I was rotting my brain last night watching STAR TREK – VOYAGER when I had a significant literary insight. I used to be a marginal NEXT GENERATION fan thanks to the Mom watching the original series many years ago, but UPN wasn’t on DirectTV until recently, so pretty much missed all of the VOYAGER series. No big loss.
Thanks to the wonder of TIVO, I completed the VOYAGER series a few months back and now I’m filling in some holes that I missed with the occasional episode.
BUT THIS ISN’T ABOUT MY STAR TREK GEEKERY, THIS IS ABOUT WRITING.
In last night’s episode, there were two significant hints at potential future relationships. This person flirted with that person, that person extended an olive branch to so’n’so, etc. I happen to know, as I’ve already watched the series finale that the development of these relationships is crucial to the final season as they help tie up loose ends, provide interesting plot twists, and, ultimately, give these fictional characters life after the series has completed. What is fascinating is seeing the introduction of these final relationships and knowing, three seasons in advance, that the writers have begun the ending.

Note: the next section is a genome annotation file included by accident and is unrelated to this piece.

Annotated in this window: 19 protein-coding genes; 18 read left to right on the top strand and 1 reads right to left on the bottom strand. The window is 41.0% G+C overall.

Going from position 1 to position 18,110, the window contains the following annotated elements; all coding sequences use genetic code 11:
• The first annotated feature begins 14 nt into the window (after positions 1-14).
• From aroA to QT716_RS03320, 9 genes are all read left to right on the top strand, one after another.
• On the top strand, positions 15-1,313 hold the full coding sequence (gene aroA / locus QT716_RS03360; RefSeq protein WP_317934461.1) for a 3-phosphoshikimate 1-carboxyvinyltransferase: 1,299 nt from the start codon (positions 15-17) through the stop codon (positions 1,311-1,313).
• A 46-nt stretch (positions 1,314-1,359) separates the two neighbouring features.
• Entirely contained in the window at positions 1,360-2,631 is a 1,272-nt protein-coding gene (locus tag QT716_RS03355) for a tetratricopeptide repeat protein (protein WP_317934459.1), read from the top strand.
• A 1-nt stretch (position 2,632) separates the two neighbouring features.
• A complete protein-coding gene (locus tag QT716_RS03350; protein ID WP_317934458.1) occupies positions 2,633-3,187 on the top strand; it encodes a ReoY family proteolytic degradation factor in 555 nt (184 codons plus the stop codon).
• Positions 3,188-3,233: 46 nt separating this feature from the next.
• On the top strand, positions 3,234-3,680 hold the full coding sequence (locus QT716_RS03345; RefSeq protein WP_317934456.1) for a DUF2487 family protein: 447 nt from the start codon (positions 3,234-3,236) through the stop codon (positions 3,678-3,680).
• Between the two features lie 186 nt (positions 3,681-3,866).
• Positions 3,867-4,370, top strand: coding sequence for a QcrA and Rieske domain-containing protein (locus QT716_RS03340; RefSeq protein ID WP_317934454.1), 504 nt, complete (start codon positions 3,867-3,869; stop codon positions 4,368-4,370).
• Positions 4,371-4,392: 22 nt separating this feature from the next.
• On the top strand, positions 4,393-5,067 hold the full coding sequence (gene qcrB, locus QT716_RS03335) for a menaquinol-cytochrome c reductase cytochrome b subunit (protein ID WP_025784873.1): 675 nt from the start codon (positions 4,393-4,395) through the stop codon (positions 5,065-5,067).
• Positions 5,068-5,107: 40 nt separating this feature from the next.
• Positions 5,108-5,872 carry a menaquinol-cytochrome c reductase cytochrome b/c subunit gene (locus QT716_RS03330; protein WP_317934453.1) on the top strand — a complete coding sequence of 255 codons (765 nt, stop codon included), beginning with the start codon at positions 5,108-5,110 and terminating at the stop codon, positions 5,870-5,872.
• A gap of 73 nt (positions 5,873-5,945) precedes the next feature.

The beginning of the end. (Note to self: I wrote a short story called that in junior high. How odd). For the writer, discovering that he/she has actually begun the ending is an intoxicating experience. It is the moment when the writer sees how they’re going to tie things up… often happens to me on the drive to work… sometimes happens in the shower, but it’s an epiphany of staggering proportion because of the satisfying sense of closure.
This does not mean that the hard work is done. I’ve been in the third paragraph of a ten page essay when I’ve discovered the ending which means I’ve got another nine pages of filler before I really get to set the hook and yank on my reader.
This also does not mean you’ve actually discovered the ending. Often the filler between page one and page nine directs you unexpectedly and suddenly you’re integrating an ending which makes no sense. The experience of retrofitting an ending, while valuable, can be emotionally draining because HEY DIDN’T I ALREADY HAVE MY EPIPHANY?